We opted to first stay at Lake Skinner near Temecula, CA. This gave us full hookups for a week to make sure everything was in working order before heading out to do some dry camping.
Erin had to head back to San Diego for a few days with Henry, so me and the girls stuck around and got back to work.
Our one hiccup was a small leak in our black tank (yup, the poopy one). I originally thought the previous owner had just accidentally opened the black tank valve without dumping, but I’ve since learned that there’s a very slow leak from this tank. After some time, it builds up, which provides for a less-than-ideal dumping experience. We’ll be getting this fixed over Christmas…
With Thanksgiving and Christmas not too far away on the calendar, our options were limited in where we could spend November and December. We wanted to do some exploring, but not head too far out to make coming back for the holidays difficult. We thought about making a run up the 395 towards Lone Pine and Bishop (amazing rocking climbing), but the weather turned on us and it got cold up there fast. Instead, we headed up and over the mountains towards Barstow and to Sawtooth Canyon.
For a BLM site, this was a great find. Free camping, but with a fire pit, covered picnic table, pit toilets, and some fun rock climbing nearby. We’ll definitely be back!
We learned that @boldadventure and @remembertoexplore_com were out in Mojave, so we decided to meet up with them out there. We stayed at Hole In The Wall Campground – another great find. $12/night got us a level site in a quiet campground, with water and trash close by and a dump station in the loop.
We took the kids to the Kelso Sand Dunes one day, and spent the other days hiking around our campground loop. At 1.6 million acres, Mojave National Preserve is the third largest unit of the National Park System in the contiguous United States. Despite that fact, there wasn’t a whole lot else to do besides the sand dunes and Kelso Depot. But we didn’t mind: we had some traveling family neighbors and we had a blast hanging with them.
A cold front with serious wind speeds was coming straight for us in Mojave, so we opted to leave our trailer there and take a quick jaunt to Las Vegas – only 2 hours away. Ava has recently had a small infatuation with magic, so we treated the family to a family-friendly magic show.
I’ve been to Vegas plenty of times, but never tried to go and focus my energies trying to entertain small children. Thankfully, we found a few fun arcades, and the “pamphlet people” on the strip left us alone.
The biggest thing we learned from this trip: our kids couldn’t give a crap about all the shiny lights and fun things to do in Vegas: they just wanted to jump on the bed at the hotel.
After a quick weekend to visit family for Thanksgiving, we headed to Joshua Tree, CA. There’s no cell reception in the park, so we opted to first stay at the only National Park campground with a dump station, Black Rock Canyon Campground. After a few “meh” days there, we met back up with our traveling family friends at some BLM land north of Joshua Tree.
This was a crazy place to hangout. The area is a dry lake bed and is basically a huge pile of dust. The kids (and everything in the trailer) were covered by a thick layer of dirt after being there for almost a week. But it was worth it. We loved spending time with our friends and the kids loved the chance to roam around the desert, getting dirty, and playing from sun-up to sun-down.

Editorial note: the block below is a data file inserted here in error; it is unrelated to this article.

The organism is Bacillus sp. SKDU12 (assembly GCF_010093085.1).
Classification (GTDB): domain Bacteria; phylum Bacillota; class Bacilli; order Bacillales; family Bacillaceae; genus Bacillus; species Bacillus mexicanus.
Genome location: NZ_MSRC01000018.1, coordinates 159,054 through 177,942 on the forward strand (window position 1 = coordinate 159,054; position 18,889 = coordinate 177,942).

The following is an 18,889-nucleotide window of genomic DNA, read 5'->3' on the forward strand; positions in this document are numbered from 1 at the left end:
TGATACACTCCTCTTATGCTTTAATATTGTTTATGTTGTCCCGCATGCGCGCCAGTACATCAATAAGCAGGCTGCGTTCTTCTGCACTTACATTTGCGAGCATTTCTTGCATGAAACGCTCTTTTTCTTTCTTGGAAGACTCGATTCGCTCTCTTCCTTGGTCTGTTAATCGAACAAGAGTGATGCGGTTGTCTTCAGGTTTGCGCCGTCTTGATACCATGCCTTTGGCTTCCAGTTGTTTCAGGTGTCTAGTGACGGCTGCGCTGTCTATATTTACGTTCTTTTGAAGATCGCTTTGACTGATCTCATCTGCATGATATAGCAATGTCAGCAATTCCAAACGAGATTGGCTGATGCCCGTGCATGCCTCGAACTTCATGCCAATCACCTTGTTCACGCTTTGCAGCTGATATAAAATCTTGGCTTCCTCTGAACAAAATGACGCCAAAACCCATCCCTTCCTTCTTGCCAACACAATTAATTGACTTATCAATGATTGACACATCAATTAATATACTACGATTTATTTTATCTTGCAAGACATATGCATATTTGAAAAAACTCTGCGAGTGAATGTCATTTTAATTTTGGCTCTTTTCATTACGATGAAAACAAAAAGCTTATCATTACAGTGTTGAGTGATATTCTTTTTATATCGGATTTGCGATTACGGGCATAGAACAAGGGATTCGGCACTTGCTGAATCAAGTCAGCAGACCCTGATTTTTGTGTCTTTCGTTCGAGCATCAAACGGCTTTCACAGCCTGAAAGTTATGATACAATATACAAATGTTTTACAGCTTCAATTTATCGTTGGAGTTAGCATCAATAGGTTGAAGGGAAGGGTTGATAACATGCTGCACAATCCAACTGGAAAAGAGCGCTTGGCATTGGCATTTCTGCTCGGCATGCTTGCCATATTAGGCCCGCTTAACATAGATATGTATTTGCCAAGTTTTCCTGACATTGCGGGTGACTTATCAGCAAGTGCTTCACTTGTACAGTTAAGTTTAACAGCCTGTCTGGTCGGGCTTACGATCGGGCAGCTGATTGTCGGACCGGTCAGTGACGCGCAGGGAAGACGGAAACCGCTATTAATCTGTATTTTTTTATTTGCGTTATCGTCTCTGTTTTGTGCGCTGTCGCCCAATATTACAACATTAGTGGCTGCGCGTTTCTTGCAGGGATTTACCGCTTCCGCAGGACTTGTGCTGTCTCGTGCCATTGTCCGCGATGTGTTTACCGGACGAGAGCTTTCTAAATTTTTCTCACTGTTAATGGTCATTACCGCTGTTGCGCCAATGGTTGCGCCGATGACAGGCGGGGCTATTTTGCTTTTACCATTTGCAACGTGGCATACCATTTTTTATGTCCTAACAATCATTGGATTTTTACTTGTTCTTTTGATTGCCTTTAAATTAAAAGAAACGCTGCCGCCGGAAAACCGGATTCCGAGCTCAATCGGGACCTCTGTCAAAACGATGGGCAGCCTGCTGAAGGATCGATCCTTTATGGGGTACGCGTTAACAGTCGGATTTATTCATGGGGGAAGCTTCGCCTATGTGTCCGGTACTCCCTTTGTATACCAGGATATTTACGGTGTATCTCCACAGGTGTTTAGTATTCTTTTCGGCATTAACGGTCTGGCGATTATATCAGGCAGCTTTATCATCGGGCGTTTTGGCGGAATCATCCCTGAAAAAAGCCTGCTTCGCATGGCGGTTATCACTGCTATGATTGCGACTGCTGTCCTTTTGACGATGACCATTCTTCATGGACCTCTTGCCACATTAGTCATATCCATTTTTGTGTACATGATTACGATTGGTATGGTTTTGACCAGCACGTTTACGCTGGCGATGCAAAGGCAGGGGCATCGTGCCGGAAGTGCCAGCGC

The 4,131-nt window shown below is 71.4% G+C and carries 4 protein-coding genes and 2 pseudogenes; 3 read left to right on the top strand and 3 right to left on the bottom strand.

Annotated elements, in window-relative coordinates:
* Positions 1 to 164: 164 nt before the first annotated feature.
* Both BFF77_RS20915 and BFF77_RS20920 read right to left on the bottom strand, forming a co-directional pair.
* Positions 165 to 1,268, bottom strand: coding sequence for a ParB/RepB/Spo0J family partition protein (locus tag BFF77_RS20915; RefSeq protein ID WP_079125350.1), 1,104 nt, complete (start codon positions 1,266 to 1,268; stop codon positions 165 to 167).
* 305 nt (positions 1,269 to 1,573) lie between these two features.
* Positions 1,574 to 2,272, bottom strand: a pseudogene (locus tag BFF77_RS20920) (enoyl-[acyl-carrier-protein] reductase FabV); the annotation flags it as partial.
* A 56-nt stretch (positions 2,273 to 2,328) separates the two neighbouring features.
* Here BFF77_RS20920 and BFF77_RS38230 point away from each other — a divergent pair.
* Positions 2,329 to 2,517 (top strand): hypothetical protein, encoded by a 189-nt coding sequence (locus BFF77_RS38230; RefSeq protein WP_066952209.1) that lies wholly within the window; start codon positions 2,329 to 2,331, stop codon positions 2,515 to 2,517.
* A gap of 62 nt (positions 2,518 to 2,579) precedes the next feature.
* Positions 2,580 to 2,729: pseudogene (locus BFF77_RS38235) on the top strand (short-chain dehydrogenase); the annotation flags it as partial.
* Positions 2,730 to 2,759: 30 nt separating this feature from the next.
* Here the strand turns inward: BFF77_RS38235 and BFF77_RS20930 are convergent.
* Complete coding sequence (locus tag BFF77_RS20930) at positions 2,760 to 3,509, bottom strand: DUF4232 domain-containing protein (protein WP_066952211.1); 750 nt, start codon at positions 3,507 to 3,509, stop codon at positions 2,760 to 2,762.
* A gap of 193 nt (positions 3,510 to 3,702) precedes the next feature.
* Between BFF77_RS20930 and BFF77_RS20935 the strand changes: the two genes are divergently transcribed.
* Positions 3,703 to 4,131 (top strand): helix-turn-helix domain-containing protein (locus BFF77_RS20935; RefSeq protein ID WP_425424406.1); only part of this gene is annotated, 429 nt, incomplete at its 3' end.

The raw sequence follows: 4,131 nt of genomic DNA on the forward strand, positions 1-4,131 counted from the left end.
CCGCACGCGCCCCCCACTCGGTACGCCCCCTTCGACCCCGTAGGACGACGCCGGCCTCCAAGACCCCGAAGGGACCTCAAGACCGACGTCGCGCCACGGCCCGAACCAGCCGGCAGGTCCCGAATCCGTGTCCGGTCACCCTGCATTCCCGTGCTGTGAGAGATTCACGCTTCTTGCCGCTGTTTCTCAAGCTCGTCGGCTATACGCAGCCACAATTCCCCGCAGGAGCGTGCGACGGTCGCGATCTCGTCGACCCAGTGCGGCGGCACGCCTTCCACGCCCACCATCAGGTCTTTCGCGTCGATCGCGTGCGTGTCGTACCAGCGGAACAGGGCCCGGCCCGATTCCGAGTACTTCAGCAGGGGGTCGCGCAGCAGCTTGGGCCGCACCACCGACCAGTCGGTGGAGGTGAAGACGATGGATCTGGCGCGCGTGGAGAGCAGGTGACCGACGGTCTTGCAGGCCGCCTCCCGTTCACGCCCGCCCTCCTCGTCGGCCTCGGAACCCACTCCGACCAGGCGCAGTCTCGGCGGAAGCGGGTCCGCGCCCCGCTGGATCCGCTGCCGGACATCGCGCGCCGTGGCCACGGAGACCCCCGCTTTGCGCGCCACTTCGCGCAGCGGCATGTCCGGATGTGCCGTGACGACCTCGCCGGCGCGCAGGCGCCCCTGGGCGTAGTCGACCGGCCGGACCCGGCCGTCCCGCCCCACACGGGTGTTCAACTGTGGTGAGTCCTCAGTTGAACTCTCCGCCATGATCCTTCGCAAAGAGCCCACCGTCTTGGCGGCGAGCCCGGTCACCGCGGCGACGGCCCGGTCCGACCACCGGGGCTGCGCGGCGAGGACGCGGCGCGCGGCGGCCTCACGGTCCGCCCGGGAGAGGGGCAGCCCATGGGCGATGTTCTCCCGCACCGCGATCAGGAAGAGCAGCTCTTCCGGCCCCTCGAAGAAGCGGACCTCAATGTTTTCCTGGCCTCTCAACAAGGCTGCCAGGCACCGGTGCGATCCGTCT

Our new friend, Julia Wilhelms wrote this about our time out there:
Life in the desert is weird and awesome. It’s like a random hippie trailer trash dystopia party. There’s “ern” burned into the dry ground, we have a makeshift skate area with leftover plastic sheets and there are swim googles and chopsticks lying around. I don’t see my kid most of the day because she’s a robot with a diaper box head or a train on the skateboard or just randomly running around laughing. We’re having bonfires and toy rockets and donuts after the kids went to bed and neighbors are bringing over pizza and homemade soup. I can’t remember the last time I had so much fun..or the last time I was this dirty.
We only managed a single trip into JTNP. We used to live in San Diego and Los Angeles, so I’ve spent a lot of time in JTNP. It holds a special place in my heart: it’s here that I first went camping as an adult and discovered my love for the outdoors. It’s also where I learned to climb.
A big windstorm blew into Joshua Tree, so we bailed for lower elevations and less dust. Unfortunately, there was no room at the beach yet, so we opted for Rancho Jarupa Park in Riverside, CA.
Not bad, not great. BUT, we managed to find a drive-in movie theater nearby. The kids loved sitting in the back of the truck, bundled up, and watching “The Good Dinosaur” and “The Peanuts Movie.”
THE BEACH! Finally! On a tip from @mali.mish.dan, we got some pricey beach-front reservations at Doheny State Beach. After a week in the dust bowl of Joshua Tree, my wife needed a break and the sounds of the ocean is exactly what we all needed.
The kids still came back dirty everyday (should we expect anything else?), but at least sand is easier to clean up.
I loved working outside and breathing in the ocean air.
We’ll be heading to San Diego for Christmas, then back out to the desert to celebrate New Years with about 20 other traveling families. After that, we’ll continue our search for warmer temperatures and head into Southern Arizona. We plan to tool around Arizona (maybe southern New Mexico) for the winter, before heading into Utah for the spring.
See you on down the road!
Photos from this leg of our adventure can be found on Facebook.